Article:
Eczema Q&A

Posted by:

Eczema–also known as atopic dermatitis–is a chronic skin problem that affects more than 35 million Americans. Roughly two percent of all adults suffer from eczema, and between ten and twenty percents of children are affected. Unfortunately, the general public still understands surprisingly little about eczema–creating harmful stigmatization and misinformation. That’s why we compiled this brief eczema Q&A.

Q. What are the symptoms of eczema?

A. Eczema typically manifests as dry, itchy patches of the skin in the hands, face, neck, and legs. It can occur anywhere, however–and most children who suffer from eczema see breakouts in their elbows and knees. The other tell-tale symptom of eczema is actually self-inflicted to a certain extend: when these dry, itchy patches are scratched, they tend to turn into scabby sores that may even become infected.

Q. Is there a cure for eczema?

A. Eczema is a chronic problem, and its symptoms can always potentially reappear. However, for childhood sufferers of eczema, symptoms typically disappear for good by adulthood. Even adult patients can generally keep symptoms under control once they find the right treatment and adapt their lifestyles accordingly. It is also worth pointing out that there is certainly a cure for the occasional secondary infections that may arise due to eczema: they are typically treated with antibiotics.

Q. What are the common treatment options for eczema?

A. Because eczema is actually a blanket term covering several different conditions that produce similar symptoms, (and because everyone’s body is unique), there is no one surefire treatment that will control all eczema symptoms for everyone. Instead, it is important to work with a dermatologist in order to develop and perfect and individualized treatment plan. Common treatments for eczema include:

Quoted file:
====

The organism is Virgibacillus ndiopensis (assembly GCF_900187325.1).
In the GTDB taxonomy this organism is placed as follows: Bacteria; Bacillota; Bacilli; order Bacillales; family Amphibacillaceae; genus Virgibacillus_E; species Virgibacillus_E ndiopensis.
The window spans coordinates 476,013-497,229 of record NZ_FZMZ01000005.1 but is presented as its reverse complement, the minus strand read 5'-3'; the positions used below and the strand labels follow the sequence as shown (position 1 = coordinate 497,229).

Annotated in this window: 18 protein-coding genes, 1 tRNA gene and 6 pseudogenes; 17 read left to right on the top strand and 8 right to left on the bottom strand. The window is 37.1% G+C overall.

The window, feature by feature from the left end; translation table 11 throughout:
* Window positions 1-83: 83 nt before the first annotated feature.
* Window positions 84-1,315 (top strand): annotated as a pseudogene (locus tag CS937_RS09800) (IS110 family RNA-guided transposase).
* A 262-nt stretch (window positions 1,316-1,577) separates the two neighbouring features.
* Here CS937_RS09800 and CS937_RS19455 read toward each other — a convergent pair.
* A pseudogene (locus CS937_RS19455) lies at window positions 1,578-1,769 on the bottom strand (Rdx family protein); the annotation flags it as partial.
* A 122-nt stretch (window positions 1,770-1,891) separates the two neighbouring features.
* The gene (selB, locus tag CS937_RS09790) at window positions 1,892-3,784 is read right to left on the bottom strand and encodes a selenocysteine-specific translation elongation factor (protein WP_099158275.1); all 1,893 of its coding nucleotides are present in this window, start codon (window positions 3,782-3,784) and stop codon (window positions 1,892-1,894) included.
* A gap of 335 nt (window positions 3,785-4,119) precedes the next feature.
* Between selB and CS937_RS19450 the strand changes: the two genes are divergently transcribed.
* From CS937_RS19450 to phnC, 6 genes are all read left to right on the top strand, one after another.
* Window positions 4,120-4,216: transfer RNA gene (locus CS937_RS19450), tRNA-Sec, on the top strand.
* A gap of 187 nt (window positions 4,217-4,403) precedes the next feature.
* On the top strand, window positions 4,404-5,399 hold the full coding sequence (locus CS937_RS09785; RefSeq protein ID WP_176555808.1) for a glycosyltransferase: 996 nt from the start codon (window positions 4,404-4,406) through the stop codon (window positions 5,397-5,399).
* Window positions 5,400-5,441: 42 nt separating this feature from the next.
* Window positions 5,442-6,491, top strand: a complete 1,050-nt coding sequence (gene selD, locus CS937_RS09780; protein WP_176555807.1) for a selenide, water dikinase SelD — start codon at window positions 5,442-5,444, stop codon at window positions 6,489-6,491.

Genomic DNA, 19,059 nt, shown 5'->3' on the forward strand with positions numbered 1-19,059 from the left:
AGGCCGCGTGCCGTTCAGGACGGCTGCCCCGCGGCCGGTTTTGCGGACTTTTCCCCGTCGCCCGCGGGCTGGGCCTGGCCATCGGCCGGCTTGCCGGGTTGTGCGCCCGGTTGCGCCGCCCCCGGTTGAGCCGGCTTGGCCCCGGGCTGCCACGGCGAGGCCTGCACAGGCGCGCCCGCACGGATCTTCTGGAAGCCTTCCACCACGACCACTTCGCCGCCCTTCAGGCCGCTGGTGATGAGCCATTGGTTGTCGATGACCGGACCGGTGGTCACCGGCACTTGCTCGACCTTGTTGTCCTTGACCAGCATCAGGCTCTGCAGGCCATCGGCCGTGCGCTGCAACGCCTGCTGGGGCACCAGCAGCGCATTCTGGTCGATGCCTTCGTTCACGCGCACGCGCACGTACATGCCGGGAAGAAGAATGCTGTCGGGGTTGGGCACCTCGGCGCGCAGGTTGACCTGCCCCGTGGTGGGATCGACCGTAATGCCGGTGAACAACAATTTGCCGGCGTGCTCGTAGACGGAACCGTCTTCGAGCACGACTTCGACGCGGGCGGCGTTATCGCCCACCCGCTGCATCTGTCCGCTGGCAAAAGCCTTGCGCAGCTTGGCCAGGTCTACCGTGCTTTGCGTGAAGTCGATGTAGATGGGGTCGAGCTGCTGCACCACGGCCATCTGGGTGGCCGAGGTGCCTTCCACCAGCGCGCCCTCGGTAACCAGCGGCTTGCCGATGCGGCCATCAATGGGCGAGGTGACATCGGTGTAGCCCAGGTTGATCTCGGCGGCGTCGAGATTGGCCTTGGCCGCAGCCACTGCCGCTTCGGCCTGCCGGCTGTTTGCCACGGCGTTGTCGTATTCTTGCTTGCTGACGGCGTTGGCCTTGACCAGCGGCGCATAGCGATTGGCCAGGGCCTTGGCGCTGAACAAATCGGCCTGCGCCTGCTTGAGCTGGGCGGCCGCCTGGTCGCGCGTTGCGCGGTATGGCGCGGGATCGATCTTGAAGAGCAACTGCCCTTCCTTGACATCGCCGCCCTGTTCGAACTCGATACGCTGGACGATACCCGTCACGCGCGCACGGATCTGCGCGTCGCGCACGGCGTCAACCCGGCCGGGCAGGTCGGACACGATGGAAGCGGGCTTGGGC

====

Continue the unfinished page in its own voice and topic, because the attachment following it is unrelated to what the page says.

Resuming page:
● Oil-based skin moisturizing ointments.
● Prescription and/or over-the-counter steroid creams
● Anti-inflammatory medications and/or Antihistamines
● Elidel and Protopic (new, non-steroid drugs that affect the immune response)
● UV light therapy.
● Bathing with a small amount of bleach added to the water.

Q. How can I avoid eczema flare ups?

A. There are many factors that can lead to eczema flare ups–and, by understanding and minimizing those factors, you may be able to reduce the number of eczema flare ups you experience. Dust and allergens, for example, can play a role in exacerbating eczema symptoms–as can low humidity levels. Keeping the home thoroughly cleaned and moisturized (with the help of a humidifier, if necessary, can help a lot. It is also important to avoid exposure to harsh chemicals such as household cleaners and soaps/shampoos with special fragrances. Choosing clothes that are soft to the touch can even make a difference! Last but not least, staying committed to your treatment routine and regular checkups with your dermatologist are crucial!

If you are suffering from eczema, book an appointment with one of our providers today!

  Related Posts
  • No related posts found.

Add a Comment